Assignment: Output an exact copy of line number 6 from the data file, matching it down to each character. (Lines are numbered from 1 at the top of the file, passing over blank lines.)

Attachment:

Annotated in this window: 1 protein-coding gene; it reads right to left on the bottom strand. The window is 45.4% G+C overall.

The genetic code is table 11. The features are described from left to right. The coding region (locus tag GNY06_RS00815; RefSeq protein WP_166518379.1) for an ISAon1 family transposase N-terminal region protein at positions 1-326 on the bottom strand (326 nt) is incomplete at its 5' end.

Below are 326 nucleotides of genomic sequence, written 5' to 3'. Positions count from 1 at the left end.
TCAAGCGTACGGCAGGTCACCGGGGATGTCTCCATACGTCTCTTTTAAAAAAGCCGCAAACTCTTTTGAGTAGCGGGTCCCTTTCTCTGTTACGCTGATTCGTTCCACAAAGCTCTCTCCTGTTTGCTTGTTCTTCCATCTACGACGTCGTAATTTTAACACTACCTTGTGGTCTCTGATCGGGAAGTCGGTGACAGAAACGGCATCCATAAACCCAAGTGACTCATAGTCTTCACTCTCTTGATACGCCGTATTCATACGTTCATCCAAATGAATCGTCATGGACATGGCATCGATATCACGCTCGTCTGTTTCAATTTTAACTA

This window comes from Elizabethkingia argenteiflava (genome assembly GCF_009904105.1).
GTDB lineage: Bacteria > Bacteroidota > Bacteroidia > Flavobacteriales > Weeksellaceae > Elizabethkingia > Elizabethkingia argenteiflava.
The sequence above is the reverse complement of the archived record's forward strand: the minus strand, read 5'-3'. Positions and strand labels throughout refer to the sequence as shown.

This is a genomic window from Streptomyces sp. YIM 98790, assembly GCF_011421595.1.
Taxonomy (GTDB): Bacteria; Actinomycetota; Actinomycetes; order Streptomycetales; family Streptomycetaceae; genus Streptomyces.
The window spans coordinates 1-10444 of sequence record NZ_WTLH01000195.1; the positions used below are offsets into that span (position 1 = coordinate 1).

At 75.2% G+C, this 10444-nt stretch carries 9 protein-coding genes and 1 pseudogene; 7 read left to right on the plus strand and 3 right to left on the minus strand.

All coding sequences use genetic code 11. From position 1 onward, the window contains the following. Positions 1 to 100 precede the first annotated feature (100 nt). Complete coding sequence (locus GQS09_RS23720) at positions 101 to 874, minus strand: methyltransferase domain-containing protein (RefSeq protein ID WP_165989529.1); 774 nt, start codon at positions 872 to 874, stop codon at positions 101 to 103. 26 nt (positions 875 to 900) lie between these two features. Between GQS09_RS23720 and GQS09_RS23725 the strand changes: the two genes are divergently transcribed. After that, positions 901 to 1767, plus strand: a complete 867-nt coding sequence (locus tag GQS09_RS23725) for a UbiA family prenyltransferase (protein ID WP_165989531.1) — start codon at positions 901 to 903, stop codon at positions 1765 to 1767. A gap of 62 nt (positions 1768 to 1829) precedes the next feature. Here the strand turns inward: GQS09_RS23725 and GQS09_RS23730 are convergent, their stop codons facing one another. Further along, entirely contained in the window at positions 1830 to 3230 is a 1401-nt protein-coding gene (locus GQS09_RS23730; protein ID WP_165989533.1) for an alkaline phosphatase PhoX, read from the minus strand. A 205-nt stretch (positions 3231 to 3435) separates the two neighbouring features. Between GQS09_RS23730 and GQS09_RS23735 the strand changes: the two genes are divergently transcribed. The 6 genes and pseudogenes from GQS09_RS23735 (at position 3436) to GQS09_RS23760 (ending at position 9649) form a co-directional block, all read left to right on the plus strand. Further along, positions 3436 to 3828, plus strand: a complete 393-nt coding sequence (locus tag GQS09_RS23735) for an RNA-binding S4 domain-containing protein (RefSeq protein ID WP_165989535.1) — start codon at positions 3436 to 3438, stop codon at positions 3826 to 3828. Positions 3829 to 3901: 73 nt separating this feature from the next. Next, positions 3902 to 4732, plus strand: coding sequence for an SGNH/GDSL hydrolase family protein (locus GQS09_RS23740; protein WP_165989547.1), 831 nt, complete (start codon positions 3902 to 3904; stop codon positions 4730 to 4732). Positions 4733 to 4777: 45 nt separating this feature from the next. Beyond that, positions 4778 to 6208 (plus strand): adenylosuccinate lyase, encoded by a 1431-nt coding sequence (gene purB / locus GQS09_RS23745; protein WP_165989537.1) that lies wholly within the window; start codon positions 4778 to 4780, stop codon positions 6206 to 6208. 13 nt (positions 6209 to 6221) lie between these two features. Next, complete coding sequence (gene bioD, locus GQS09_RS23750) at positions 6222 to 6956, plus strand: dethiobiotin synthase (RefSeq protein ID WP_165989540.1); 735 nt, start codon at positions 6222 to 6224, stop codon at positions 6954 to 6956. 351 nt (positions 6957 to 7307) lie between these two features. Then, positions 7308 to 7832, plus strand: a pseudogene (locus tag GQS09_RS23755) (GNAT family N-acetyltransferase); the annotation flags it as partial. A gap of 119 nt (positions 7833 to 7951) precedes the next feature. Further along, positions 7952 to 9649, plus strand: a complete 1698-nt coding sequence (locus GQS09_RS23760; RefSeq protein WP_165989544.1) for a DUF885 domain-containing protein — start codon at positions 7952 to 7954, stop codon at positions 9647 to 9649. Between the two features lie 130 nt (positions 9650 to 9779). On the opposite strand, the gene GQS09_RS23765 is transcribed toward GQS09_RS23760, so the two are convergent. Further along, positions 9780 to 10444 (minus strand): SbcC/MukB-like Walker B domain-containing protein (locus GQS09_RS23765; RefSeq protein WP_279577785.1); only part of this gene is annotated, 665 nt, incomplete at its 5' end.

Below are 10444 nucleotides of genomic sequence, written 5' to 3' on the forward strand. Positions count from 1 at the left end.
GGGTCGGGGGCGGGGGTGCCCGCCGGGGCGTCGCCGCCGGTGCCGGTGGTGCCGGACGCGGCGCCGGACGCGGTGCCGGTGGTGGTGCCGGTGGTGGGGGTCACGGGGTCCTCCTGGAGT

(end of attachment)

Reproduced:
GTDB lineage: Bacteria > Bacteroidota > Bacteroidia > Flavobacteriales > Weeksellaceae > Elizabethkingia > Elizabethkingia argenteiflava.